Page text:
When do elected incumbent leaders accept democratic rules, and when are they willing to manipulate these rules raising the specter—and in some cases creating the reality—of dictatorship? Many ambitious presidents throughout the world attempt to circumvent restrictions on the executive power. Yet, if these leaders have to surrender all these powers and step down, as stipulated by presidential term limits, then dictators they are not. In this book, Alexander Baturo examines the onset of personalism—the breakdown of term limits—in democratic, partly democratic, and even nondemocratic regimes around the world since 1960. Investigating the factors that encourage playing by the rules or manipulating those same rules, Baturo asks what is at stake for the chief executive if he relinquishes office. The argument centers on the costs and benefits of leaving office at the end of the president's term. Drawing on original data collection and fieldwork, Baturo finds that the income-generating capacity of political office in states where rent-seeking is prevalent, as well as concerns over future immunity and status, determines whether or not an executive attempts to retain power beyond the mandated period. Democracy, Dictatorship, and Term Limits will appeal to scholars of democratization and executive power as well as political theorists.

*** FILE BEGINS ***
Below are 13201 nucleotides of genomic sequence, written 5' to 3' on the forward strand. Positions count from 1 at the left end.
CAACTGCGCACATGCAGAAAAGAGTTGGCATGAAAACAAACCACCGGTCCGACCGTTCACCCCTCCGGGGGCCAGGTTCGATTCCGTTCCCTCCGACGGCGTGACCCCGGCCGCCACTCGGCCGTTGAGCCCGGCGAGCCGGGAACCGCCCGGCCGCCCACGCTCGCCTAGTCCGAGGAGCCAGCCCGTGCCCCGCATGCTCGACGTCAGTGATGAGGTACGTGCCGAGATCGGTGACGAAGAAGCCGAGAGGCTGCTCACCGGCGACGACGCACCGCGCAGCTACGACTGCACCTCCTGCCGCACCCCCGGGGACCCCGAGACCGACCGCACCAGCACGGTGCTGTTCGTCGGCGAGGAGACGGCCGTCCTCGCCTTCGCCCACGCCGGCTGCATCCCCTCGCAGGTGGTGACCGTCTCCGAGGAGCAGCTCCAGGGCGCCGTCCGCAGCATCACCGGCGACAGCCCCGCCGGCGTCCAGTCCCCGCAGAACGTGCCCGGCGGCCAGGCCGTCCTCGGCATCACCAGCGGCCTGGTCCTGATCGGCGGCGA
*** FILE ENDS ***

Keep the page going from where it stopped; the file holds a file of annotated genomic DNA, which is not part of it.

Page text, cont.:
“A significant contribution to our understanding of how presidentialism operates and its effects on democratic survival and consolidation.”
—Jennifer Gandhi, Emory University
“In this fascinating book, Alexander Baturo gives us a comprehensive and rigorous account of why and how presidents try to circumvent term limits and of their success in so doing. He demonstrates that presidential term limits are often violated and that the consequences are rarely benign. He shows that, rather than an esoteric institutional detail, effective presidential term limits are often most needed where democracy itself is most at risk. This book deserves to be widely read among students of democracy and political leadership.”
—Kaare Strøm, University of California, San Diego
Cover design: Heidi Hobde Dailey